COPS HAVE TO TAKE CARE OF COPS

Reach out to a peer support team and talk about how you feel. Peer team members are trained to listen, validate and acknowledge your feelings, allowing you to fall apart and be honest with your feelings without fear of the impact on your career. Peer support team members, in most states, are covered by the same confidentiality protections as a doctor, lawyer, or clergy.

Talk to a peer team member and express your feelings in an environment of trust and support. Neutralize your emotions so they won’t come back to haunt you on duty or video. Don’t take what you are experiencing on the job home and take it out on those who love and support you.

If your agency does not have a peer team, seek out a team in your area or another city. A peer team will not turn you away.

TAKE CARE OF YOURSELF AND THE OFFICER NEXT TO YOU

You have to take care of yourself and your colleagues.

Eat properly. Rest when you can. Drink water to avoid dehydration during the summer heat. Don’t self-medicate with booze or junk food. Breathe deeply often to calm your mind and your emotions and reset your nervous system.

Talk to your spouse and family. Keep the lines of communication open and honest.

Care about those you work with. Be alert for signs they are burnt out or struggling. Provide support and assistance. Help other officers maintain composure and keep calm out on the streets.

Don’t take the hatred towards law enforcement personally. Officers are being used as political pawns in a vile election year.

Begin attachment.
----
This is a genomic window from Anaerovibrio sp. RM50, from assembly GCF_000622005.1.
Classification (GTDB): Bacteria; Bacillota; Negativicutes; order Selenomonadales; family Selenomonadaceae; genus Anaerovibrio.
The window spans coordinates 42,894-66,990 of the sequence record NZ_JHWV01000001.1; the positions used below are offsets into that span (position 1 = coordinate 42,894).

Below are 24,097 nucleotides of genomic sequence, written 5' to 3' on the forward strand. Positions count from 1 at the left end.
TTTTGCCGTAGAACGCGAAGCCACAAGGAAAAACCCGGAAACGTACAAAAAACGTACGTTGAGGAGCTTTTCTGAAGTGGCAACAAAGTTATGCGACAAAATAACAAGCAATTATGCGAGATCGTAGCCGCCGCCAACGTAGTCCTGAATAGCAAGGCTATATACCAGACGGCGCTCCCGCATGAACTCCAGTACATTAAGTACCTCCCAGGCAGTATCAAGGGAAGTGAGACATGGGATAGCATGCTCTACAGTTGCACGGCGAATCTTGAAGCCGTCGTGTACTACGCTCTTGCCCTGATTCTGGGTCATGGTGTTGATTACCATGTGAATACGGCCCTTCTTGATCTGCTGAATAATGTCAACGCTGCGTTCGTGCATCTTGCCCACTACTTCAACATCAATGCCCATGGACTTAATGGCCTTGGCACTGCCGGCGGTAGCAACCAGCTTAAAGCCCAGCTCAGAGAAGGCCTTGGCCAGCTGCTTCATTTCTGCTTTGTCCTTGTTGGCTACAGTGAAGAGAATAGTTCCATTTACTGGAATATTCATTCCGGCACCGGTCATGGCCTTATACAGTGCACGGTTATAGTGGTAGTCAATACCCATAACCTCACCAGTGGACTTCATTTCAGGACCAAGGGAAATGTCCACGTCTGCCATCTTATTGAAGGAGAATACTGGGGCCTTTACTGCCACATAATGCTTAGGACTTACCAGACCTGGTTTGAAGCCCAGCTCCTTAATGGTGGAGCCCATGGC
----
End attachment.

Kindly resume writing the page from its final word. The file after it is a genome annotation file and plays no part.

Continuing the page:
MAJORITY OF AMERICANS SUPPORT AND RESPECT POLICE OFFICERS

A sergeant met two of his officers for dinner at an open restaurant. An older African American couple came to their table after putting on their masks. The man placed his hands on the shoulders of the two officers and said, “I paid for your meals.”

The sergeant said, “Appreciate your act of kindness, but you don’t need to do that.”

The gentleman said, “Yes, officers, I do.” He patted their shoulders, then he and his wife left.

What helps the most, officers say, is when citizens come up and express their support and encouragement.

As psychologist Erich Fromm said, “Love is the only sane, satisfactory answer to the problems of human existence.”

Time to support our officers who perform their jobs professionally and ethically every day under conditions never before seen or experienced in law enforcement.

​​By Barbara A. Schwartz | Police 1
 
About the author

Barbara A. Schwartz is certified as a first responder peer supporter by the International Critical Incident Stress Foundation (ICISF) and the Law Enforcement Alliance for Peer Support (LEAPS). She maintains specializations in grief, injured officer support, suicide prevention, and traumatic stress injuries.

As a Police Explorer scout and reserve officer, Schwartz served in patrol and investigations. Her articles and book reviews have appeared in American Police Beat, The Thin Blue Line, Command, The Tactical Edge, Crisis Negotiator Journal, Badge & Gun, The Harris County Star, The Blues, The Shield, The Police News, PoliceOne.com and Calibre Press Newsline.

She maintains memberships in the National Tactical Officers Association (NTOA) and the International Law Enforcement Educators and Trainers Association (ILEETA).

Schwartz has dedicated her life to supporting the brave officers of law enforcement.